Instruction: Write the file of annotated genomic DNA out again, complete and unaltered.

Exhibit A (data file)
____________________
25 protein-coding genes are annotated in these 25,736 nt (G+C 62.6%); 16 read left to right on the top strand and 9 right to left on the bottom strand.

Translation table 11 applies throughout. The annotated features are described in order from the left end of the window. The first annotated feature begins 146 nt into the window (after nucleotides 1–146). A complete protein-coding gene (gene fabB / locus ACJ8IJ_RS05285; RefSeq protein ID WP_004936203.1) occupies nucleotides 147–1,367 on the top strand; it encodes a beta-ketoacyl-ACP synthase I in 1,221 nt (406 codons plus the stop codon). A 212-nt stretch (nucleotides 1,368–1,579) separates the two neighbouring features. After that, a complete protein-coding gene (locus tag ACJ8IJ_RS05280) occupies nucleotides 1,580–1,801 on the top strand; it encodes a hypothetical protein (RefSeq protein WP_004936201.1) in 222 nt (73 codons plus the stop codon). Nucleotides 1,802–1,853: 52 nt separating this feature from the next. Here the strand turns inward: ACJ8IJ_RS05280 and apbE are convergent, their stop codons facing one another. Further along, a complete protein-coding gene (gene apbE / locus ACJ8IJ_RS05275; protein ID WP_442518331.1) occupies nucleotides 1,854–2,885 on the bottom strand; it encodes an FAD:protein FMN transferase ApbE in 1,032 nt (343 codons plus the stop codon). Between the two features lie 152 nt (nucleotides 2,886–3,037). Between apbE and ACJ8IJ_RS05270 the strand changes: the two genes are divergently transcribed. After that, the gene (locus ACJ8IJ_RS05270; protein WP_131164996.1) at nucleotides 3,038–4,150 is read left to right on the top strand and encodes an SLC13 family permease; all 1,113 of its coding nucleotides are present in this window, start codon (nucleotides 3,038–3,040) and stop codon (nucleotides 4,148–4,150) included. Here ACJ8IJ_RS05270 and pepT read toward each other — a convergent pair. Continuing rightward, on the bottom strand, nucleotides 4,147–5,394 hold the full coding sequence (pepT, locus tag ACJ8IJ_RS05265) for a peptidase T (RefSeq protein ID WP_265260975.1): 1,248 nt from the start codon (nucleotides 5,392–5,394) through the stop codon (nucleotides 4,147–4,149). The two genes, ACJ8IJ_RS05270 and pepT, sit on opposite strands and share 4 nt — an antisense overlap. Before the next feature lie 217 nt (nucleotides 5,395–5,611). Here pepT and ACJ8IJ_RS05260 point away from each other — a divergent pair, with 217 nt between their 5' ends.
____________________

25 protein-coding genes are annotated in these 25,736 nt (G+C 62.6%); 16 read left to right on the top strand and 9 right to left on the bottom strand.

Translation table 11 applies throughout. The annotated features are described in order from the left end of the window. The first annotated feature begins 146 nt into the window (after nucleotides 1–146). A complete protein-coding gene (gene fabB / locus ACJ8IJ_RS05285; RefSeq protein ID WP_004936203.1) occupies nucleotides 147–1,367 on the top strand; it encodes a beta-ketoacyl-ACP synthase I in 1,221 nt (406 codons plus the stop codon). A 212-nt stretch (nucleotides 1,368–1,579) separates the two neighbouring features. After that, a complete protein-coding gene (locus tag ACJ8IJ_RS05280) occupies nucleotides 1,580–1,801 on the top strand; it encodes a hypothetical protein (RefSeq protein WP_004936201.1) in 222 nt (73 codons plus the stop codon). Nucleotides 1,802–1,853: 52 nt separating this feature from the next. Here the strand turns inward: ACJ8IJ_RS05280 and apbE are convergent, their stop codons facing one another. Further along, a complete protein-coding gene (gene apbE / locus ACJ8IJ_RS05275; protein ID WP_442518331.1) occupies nucleotides 1,854–2,885 on the bottom strand; it encodes an FAD:protein FMN transferase ApbE in 1,032 nt (343 codons plus the stop codon). Between the two features lie 152 nt (nucleotides 2,886–3,037). Between apbE and ACJ8IJ_RS05270 the strand changes: the two genes are divergently transcribed. After that, the gene (locus ACJ8IJ_RS05270; protein WP_131164996.1) at nucleotides 3,038–4,150 is read left to right on the top strand and encodes an SLC13 family permease; all 1,113 of its coding nucleotides are present in this window, start codon (nucleotides 3,038–3,040) and stop codon (nucleotides 4,148–4,150) included. Here ACJ8IJ_RS05270 and pepT read toward each other — a convergent pair. Continuing rightward, on the bottom strand, nucleotides 4,147–5,394 hold the full coding sequence (pepT, locus tag ACJ8IJ_RS05265) for a peptidase T (RefSeq protein ID WP_265260975.1): 1,248 nt from the start codon (nucleotides 5,392–5,394) through the stop codon (nucleotides 4,147–4,149). The two genes, ACJ8IJ_RS05270 and pepT, sit on opposite strands and share 4 nt — an antisense overlap. Before the next feature lie 217 nt (nucleotides 5,395–5,611). Here pepT and ACJ8IJ_RS05260 point away from each other — a divergent pair, with 217 nt between their 5' ends.